Please be aware that this discussion guide may contain spoilers!
Returning to Idlewild, Michigan and some of the characters who captured readers'
hearts in her bestseller, What Looks Like Crazy on an Ordinary Day, Pearl Cleage
writes a beautifully realized work about modern times, second chances, and
making a difference in other people's lives. Joyce Mitchell, widowed too young,
has a full life as a social worker, one filled with purpose and good friends.
But she's begun thinking about putting aside the black clothes she's found so
easy to wear for so long and getting a red dress. She is also realizing that she
needs something more in her life. When her best friend, Sister, fixes her up
with the tallest, sexiest man she's ever met, she sees all sorts of
possibilities -- and too many reasons why it's the wrong time to fall in love.
And Joyce has to quickly figure out what to do with the Sewing Circus, the
all-girl group she founded to provide day care services and counseling to local
girls, many of whom are single mothers. For many of these young women, the
Sewing Circus is a lifeline amid drug problems and abusive relationships. But
the government has decided not to fund her program, and Joyce is desperately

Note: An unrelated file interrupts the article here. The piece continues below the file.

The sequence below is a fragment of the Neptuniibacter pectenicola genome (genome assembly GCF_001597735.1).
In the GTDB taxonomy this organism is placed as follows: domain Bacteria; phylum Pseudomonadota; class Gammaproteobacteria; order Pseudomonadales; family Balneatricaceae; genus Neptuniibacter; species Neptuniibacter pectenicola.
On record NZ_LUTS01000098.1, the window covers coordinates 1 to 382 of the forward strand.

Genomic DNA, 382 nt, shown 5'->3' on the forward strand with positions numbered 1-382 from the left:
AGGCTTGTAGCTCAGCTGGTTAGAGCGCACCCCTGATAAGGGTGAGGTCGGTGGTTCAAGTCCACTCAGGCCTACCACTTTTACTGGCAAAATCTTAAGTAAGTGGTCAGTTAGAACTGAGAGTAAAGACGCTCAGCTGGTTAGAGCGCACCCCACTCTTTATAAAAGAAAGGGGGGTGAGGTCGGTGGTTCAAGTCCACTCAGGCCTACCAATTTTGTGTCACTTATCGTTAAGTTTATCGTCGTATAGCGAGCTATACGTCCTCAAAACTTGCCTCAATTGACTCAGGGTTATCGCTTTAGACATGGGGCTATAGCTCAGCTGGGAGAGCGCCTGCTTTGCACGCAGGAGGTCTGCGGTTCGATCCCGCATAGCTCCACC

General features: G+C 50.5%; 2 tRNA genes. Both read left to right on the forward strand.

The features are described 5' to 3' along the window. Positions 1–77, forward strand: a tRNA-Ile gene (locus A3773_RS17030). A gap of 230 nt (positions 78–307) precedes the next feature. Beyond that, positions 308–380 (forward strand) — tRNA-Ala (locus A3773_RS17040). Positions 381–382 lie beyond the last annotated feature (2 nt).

looking for alternatives...while one of the Sewing Circus members finds herself
fighting for her life in this provocative and blazingly frank look at
contemporary African American issues and universal matters of the heart.
One of the characters, Sister, makes up a list of questions for discussing
movies at the Sewing Circus's film festival. She begins with: "Do I
believe this character exists in the real world? Do I like her?" Apply
this question to the novel's protagonist, Joyce.
What does Joyce's "red dress" symbolize?
Joyce feels that movies can provide life lessons for the girls in the
Sewing Circus: "My hope is that if they can recognize preventable
foolishness on the screen, the lessons they learn will carry over into their
real lives." (p. 77). Do you agree with Joyce? What are other benefits,
or dangers, of exposing young people to art, whether it's literature,
painting, or the performing arts?
"That the problem with black women" says Bill. He adds,
"The essence of true love is surrender. All the great poets agree on
that. And if there is one thing a black woman will not do, it's surrender!
No wonder nobody can stay together for longer than twenty minutes at a
time." (p. 239). Do you agree this is the problem with black women in
Love relationships are a major theme in this novel. Can you identify three
"prototypes" or different kinds of heterosexual intimate
relationships depicted through the book? Are any exclusive to the
Black men are working to "get their act together" in this book.
Bill's workshop comes up with a list of "For Men Only" goals. If
you could add your "two cents," what list would you create for
Unless otherwise stated, this discussion guide is reprinted with the permission of HarperPaperbacks.
Any page references refer to a USA edition of the book, usually the trade paperback version, and may vary in other editions.
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